Monday, 25 October 2010

Scandalous Epicurus

Picasso, Reclining Nude and Flute Player, 1932

(Philippe Sollers in Le Nouvel Observateur, 21st October 2010)

Mention the word 'epicurean' and straightaway a wall of cliches and prejudices gets in the way. By definiton, an 'epicurean' is a grossly sensual person, a sort of prominent provincial bourgeois who thinks only of eating, drinking and making love. This obtuse materialist can see no further than his own body. We have to believe that the philosophy of Epicurus (3rd century B.C.) had, and still has, the effect of an atom bomb from which we must protect ourselves at all costs. A deep thinker in a 'garden'? Someone who reveals to you, with perfect serenity, the nature of things? Who accepts the company of anyone at all regardless of their social background? Who even goes so far as to surround himself with women? Horrors! Read him, and you will understand why all those esteemed systems of thought, like all authorities, have grave reasons to discredit this prophetic vision. Epicurus, Lucretius, two names best avoided.

No-one has been more insulted nor more censored than Epicurus (already Plato burned the books of his precursor Democritus). Those atoms tumbling eternally in the void are abominable. Worse: a small leap aside without cause (the 'clinamen'), and there you have the origin of all that exists, you included. No God the Creator, no Father Big-Bang, no Last Judgement, no Beyond. Nihilism? Not in the least; the glorification of life and of feeling, the negation of death, the justification of pleasure. Thinking and feeling are the same substance, which explains moreover why those who do not think much do not feel much either. Atheism? No, there are in fact gods, but, indestructible and blessed, they live in 'interworlds'. They do not care about humans, but mortals may, through thought, reach them. So this Epicurus thinks he's a god? He even maintains this bravado, this unjustifiable boast. Listen to him, he is clearly in a mess: "Remember that, whilst you have a mortal nature and have limited time, you have risen, thanks to your reasoning on nature, up to the boundless and the eternal, and that you have observed what is, what will be and what has been."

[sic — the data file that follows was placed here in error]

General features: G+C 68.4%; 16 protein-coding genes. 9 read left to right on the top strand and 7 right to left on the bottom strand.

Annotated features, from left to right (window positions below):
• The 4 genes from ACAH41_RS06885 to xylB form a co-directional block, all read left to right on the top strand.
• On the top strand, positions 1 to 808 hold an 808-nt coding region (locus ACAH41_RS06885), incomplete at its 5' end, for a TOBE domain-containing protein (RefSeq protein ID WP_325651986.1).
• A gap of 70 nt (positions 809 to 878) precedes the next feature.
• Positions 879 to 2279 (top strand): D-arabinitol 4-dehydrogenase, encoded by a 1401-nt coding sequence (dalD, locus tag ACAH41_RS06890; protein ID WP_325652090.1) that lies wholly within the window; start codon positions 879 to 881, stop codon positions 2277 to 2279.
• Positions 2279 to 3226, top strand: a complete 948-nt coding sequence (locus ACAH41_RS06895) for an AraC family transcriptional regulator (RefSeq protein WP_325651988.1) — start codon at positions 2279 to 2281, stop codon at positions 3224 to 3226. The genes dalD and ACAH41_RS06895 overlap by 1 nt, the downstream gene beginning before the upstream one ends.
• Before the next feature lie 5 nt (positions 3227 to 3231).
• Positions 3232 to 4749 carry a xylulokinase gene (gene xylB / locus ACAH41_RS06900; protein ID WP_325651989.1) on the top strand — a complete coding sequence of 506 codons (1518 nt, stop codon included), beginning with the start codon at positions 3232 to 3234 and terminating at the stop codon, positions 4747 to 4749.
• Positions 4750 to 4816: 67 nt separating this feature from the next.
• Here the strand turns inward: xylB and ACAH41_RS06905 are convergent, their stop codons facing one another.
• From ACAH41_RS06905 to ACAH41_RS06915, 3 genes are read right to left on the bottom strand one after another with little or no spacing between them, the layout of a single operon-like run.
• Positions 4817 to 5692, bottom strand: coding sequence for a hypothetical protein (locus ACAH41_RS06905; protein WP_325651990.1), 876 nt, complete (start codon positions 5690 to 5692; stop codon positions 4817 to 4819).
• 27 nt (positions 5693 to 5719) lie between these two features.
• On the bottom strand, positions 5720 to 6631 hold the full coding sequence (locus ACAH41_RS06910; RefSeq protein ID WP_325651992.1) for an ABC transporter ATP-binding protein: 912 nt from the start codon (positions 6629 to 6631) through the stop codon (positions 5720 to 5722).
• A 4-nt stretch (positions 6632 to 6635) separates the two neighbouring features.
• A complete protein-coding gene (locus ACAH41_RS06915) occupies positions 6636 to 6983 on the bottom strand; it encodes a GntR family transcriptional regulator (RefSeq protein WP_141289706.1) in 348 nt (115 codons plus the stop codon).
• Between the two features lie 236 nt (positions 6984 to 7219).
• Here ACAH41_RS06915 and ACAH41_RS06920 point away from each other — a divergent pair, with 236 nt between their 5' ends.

Here, the philosophers let fly: Epicurus (whose works have only partially survived) is scandalous, ignorant, debauched, a thief, a liar, immoral, inebriate, profligate, a plagiarist, a frequenter of prostitutes, a megalomaniac. Christianity will call him a pig, which is to his credit. 'Swine of Epicurus' is a well known epithet. Diogenes Laertius, in his Lives and Doctrines of Eminent Philosophers, thanks to which we can read this great troublemaker, reports these insults, and concludes soberly: "This is what some writers have dared to say about Epicurus, but all these people are mad."

These madmen, apparently normal but with totalitarian powers, wish us to be subject to the fear of death. But: "Become accustomed to the thought that death is nothing to us, since good and evil only exist as feelings. From which it follows that a precise knowledge of this fact that death is nothing to us enables us to enjoy this mortal life, in that it avoids adding to it an idea of eternal life and relieves us of regret for immortality. For there is nothing to fear in life for whomever has understood that there is nothing to fear in no longer living. He who professes to fear death, not because once upon us it is to be feared, but because it is fearful to anticipate it, is a fool." More succinctly: "Necessity is an evil, but it is not necessary to live with necessity."